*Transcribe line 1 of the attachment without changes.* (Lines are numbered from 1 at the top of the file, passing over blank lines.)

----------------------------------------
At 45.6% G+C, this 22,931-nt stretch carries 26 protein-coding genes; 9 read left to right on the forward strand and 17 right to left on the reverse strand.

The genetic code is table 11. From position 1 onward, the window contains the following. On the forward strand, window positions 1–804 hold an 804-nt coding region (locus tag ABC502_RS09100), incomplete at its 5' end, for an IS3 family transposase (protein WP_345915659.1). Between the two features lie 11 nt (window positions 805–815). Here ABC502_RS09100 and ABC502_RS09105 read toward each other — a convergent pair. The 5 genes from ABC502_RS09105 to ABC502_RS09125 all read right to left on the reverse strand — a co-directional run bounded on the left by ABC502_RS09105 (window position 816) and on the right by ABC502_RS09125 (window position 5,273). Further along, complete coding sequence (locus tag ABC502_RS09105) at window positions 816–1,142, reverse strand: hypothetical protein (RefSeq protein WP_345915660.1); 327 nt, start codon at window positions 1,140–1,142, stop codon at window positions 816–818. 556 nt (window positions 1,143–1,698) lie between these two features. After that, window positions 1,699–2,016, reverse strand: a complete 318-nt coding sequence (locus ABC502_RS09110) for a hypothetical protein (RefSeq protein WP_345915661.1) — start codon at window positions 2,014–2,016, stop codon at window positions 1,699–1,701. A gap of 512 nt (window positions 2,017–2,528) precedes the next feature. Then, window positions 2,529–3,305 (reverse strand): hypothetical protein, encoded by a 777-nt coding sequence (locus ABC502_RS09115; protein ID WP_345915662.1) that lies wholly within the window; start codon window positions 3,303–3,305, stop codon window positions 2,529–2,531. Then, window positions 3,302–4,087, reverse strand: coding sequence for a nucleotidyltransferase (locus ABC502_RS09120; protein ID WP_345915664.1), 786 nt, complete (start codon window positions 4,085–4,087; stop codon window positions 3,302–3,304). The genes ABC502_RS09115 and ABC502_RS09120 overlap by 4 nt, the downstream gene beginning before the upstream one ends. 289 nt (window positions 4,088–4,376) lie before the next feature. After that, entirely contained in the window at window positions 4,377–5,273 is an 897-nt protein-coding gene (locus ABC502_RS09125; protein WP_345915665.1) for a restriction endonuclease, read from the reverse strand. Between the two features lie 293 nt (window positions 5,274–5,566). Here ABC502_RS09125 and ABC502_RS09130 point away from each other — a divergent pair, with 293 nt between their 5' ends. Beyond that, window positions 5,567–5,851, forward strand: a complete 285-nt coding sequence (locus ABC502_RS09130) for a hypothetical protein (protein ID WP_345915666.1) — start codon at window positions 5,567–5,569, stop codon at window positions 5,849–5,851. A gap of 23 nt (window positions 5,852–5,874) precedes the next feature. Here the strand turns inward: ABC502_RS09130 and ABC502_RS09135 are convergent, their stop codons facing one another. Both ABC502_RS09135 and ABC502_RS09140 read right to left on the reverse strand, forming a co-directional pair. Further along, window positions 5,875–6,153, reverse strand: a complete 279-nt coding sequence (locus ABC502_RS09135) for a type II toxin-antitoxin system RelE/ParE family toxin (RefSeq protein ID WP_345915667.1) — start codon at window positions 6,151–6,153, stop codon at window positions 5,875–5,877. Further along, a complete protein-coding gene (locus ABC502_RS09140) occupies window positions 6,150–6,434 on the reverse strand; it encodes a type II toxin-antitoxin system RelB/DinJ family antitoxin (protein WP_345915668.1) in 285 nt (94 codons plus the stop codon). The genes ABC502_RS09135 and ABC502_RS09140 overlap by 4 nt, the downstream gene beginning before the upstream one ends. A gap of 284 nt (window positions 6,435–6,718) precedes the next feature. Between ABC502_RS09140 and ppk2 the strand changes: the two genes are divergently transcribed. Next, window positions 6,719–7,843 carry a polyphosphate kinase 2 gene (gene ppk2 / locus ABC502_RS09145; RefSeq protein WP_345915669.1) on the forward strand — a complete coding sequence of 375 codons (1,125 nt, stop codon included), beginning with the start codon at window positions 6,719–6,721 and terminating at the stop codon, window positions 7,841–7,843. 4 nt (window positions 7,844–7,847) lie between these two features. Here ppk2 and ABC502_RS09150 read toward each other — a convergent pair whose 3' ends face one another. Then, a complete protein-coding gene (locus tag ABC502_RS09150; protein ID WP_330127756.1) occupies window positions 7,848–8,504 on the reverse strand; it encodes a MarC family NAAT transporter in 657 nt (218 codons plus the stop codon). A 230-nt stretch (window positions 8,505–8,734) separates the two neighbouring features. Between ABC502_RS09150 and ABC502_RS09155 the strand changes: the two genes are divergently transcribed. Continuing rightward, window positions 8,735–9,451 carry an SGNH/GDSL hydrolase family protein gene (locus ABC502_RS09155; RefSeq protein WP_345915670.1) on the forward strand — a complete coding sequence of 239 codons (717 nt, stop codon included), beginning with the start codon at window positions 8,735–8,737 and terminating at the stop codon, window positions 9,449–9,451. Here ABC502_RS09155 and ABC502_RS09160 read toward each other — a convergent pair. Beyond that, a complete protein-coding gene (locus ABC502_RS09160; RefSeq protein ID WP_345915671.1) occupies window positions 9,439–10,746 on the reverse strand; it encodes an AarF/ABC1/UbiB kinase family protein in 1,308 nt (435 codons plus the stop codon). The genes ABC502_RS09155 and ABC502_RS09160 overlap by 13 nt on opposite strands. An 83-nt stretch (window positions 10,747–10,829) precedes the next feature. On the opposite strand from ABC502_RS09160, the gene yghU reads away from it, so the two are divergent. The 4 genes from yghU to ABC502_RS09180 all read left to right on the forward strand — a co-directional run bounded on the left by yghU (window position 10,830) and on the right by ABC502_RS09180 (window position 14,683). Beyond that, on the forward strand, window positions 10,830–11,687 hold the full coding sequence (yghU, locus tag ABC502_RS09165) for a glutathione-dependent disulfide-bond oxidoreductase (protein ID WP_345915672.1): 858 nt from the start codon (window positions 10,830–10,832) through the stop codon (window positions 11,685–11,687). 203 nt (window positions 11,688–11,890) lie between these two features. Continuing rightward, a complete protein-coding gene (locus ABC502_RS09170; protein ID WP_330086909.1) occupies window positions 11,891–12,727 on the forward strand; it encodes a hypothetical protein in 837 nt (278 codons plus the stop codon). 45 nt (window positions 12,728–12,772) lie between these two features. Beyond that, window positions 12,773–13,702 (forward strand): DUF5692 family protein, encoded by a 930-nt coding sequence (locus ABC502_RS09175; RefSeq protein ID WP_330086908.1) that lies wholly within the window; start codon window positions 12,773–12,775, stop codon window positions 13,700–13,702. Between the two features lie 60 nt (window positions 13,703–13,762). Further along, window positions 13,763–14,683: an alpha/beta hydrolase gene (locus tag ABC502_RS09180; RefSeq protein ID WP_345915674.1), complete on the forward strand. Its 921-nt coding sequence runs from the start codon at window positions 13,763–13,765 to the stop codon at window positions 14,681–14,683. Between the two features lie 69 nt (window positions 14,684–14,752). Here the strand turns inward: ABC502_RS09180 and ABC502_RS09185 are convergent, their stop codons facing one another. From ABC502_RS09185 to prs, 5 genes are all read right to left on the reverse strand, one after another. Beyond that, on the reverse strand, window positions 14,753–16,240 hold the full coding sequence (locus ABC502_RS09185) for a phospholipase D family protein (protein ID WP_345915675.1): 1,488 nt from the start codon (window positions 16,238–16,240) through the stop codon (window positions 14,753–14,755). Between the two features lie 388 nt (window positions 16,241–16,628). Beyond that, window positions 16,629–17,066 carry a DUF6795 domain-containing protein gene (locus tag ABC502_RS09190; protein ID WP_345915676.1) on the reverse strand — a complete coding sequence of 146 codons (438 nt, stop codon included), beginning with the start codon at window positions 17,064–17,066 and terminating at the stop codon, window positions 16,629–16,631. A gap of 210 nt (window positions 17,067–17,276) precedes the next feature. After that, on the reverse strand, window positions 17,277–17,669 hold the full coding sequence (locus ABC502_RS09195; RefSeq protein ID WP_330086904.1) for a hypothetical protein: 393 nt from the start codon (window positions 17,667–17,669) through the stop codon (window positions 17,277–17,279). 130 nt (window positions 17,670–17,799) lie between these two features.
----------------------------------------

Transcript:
At 45.6% G+C, this 22,931-nt stretch carries 26 protein-coding genes; 9 read left to right on the forward strand and 17 right to left on the reverse strand.